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I'm surprised that this hasn't been discussed here. From the Broadcasting & Cable Magazine website:

Quote:
White House Disses DTV Subsidy


by John Eggerton -- Broadcasting & Cable, 10/21/2004 4:11:00 PM


The White House said it would rather light a fire under broadcasters with an analog-spectrum fee than create a fund to buy digital converter boxes for those who might be left out in the transition.


That message came in a letter to Hill conferees on a wide ranging national security bill that includes provisions for speeding the return of a particular swath of analog TV spectrum (ch. 62-69) for emergency communications use.


The FCC has suggested that one way for the government to speed the transition to DTV is to subsidize DTV converter boxes for those still without DTV sets or cable/satellite hookups when the government starts reclaiming the analog spectrum.


The Bush administration last year proposed a $500 million tax on broadcasters who had not converted by the beginning of 2007, but it was declared DOA by powerful members of Congress.


In a letter to Rep. Peter Hoekstra (R-Mich.) and Senator Susan Collins (R-Me.) Monday, the White House reiterated that call in opposing a "Digital Transition Consumer Assistance Fund" in the bill, saying: Creating a billion dollar fund to subsidize consumer electronics such as digital converter boxes, high definition televisions, and the installation of cable and satellite services is not necessary to achieve the 9/11 Commission's recommendations. The Administration has proposed an analog spectrum fee on broadcasters to encourage faster return of analog TV spectrum. This proposal would facilitate public safety access to spectrum in a timely fashion without generating budgetary costs."


But even if it did speed the return, that would not not address the issue of those who can't receive a digital signal, either over the air or via cable or satellite, when that return happens.
While I certainly don't expect that anyone's vote will be changed by the two candidates' stands on the DTV transition (mine certainly won't), it is interesting to note the difference between Bush and Kerry on this issue. The Kerry campaign's previous statements on this issue suggest that Kerry would embrace the proposals from Michael Powell and John McCain to expedite the digital transition with some sort of subsidy for DTV tuners (at least for the poor) combined with a hard transition date.


Now let's please NOT use this thread for the standard partisan rants that we hear about either Bush or Kerry.
 

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It doesn't seem that partisan. I'm in favor of both plans, both a consumer STB subsidy and an ever increasing tax on the analog spectrum.


- Tom
 

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There won't be a need to subsidize DTV boxes. Its just a chip, it doesn't even have moving parts. I can get a $39 DVD player or VCR today. The ATSC tuners will drop in price considerably in the next few years. By 2006/7 They'll be dirt cheap and the need to subsidize will be laughable.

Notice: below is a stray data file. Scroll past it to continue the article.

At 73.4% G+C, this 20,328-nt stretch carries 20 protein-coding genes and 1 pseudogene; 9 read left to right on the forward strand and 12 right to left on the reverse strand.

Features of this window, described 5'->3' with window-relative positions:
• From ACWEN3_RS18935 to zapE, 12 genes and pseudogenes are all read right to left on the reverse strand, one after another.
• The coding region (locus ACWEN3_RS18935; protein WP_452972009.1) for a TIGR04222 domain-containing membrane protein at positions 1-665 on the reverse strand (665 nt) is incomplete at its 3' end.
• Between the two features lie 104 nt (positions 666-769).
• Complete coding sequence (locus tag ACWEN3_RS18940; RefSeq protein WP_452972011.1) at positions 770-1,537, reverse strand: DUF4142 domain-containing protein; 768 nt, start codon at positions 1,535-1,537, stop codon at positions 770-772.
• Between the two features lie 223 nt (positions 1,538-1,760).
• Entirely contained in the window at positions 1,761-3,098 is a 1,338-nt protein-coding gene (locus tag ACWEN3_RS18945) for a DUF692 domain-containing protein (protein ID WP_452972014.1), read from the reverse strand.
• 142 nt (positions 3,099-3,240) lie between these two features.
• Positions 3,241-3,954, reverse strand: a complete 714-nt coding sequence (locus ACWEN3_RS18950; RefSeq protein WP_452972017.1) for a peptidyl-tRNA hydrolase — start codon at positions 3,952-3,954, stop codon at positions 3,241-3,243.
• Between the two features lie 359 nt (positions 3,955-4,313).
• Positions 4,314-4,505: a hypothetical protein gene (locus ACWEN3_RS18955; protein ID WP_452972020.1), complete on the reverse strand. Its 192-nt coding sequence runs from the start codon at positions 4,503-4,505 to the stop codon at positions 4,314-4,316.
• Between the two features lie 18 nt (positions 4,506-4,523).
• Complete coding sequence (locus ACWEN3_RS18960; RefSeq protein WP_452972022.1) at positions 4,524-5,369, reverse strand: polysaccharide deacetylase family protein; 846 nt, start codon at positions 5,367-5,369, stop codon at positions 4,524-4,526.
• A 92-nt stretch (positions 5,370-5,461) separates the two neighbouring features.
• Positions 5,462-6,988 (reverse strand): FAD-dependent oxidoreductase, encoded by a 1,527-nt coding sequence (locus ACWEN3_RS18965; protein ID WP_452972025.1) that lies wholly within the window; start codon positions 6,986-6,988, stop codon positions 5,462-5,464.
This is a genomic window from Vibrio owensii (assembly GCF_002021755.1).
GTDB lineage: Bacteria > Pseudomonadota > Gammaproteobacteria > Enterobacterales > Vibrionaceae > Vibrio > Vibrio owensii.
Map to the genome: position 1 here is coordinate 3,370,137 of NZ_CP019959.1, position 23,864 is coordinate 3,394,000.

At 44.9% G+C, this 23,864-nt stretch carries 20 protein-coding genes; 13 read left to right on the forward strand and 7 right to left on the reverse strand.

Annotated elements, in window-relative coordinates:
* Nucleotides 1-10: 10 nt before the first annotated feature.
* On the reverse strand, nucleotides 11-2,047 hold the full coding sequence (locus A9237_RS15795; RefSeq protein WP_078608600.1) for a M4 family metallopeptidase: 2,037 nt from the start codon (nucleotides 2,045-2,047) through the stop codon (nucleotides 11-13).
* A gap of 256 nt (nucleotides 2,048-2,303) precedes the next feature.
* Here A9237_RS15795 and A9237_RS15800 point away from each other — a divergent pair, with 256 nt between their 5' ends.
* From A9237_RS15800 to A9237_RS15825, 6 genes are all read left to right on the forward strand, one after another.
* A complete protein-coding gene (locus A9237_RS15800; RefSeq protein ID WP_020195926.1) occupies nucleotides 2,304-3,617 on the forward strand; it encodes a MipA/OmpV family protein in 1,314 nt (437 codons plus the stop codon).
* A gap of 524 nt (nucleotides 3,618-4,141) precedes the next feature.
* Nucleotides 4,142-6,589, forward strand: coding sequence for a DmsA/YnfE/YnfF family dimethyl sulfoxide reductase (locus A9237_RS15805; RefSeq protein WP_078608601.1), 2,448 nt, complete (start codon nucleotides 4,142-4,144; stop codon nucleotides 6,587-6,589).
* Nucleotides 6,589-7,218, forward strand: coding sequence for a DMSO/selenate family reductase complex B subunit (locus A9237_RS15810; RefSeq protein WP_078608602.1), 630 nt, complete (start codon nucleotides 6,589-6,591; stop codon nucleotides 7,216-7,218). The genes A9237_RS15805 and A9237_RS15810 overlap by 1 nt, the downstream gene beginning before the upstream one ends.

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Quote:
Originally posted by CycloneGT
There won't be a need to subsidize DTV boxes. Its just a chip, it doesn't even have moving parts. I can get a $39 DVD player or VCR today. The ATSC tuners will drop in price considerably in the next few years. By 2006/7 They'll be dirt cheap and the need to subsidize will be laughable.
Not necessarily. VCR's and DVD players are as cheap as they are because lots of people buy them. Very few people are buying DTV boxes. In the electronics world, you need to sell a lot of something to make it cheap.
 

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"The White House said it would rather light a fire under broadcasters with an analog-spectrum fee"


And just how does that move the transistion along, especially for those of us who converted ahead of schedule (1999) and still have few viewers?
 

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By jiggering the economics to give incentive to all broadcasters to speed up the transition and give back the spectrum. Assuming we soon have workable 5th gen STB's then if broadcasters truly wanted it done it would happen.


- Tom
 

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When House Telecommunications Committee Chairman Joe Barton -- a long-time supporter of the NAB -- made public his (very surprising) proposal for free STBs to speed the transition this summer, the White House made it plain that the Predident would NOT support such a plan.

It seems to me that last week's letter simply reconfirms that policy.
 

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Quote:
Originally posted by bdfox18doe
"The White House said it would rather light a fire under broadcasters with an analog-spectrum fee"


And just how does that move the transistion along, especially for those of us who converted ahead of schedule (1999) and still have few viewers?
The broadcasters are there and will be full power before Dec 31 2006. A new "tax" on broadcasters does nothing to get the public to buy into digital (which by turning off analog before the public is ready does nothing but p*sses the public off at the broadcasters), which they clearly haven't yet. It is the public that is not moving as fast as the government wants now. Put a tax on their analog TVs. Oh right, can't do that, it is an election year! :mad:
 

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The broadcasters move in ways that reflect their own perceived self-interest. They have a fair amount of power over public opionion. And they control how they broadcast.


Given the above it is not too much of a stretch to think that if broadcasters really believed it was in their own best interest to hurry the HDTV transition then they could in turn induce the public to increasingly watch their digital channel instead of their analog channel. And they would go to greater efforts to make sure the public could see those digital channels.


There have been many examples posted on this board where it appeared the broadcasters just did not seem to care much about HDTV. Invariably it would be pointed out they had no real economic incentive yet.


So I still say we should phase the temporarily spectrum loan into a spectrum rental. It both begins a financial return on the spectrum and speeds up the return process.


- Tom
 

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Quote:
Originally posted by bdfox18doe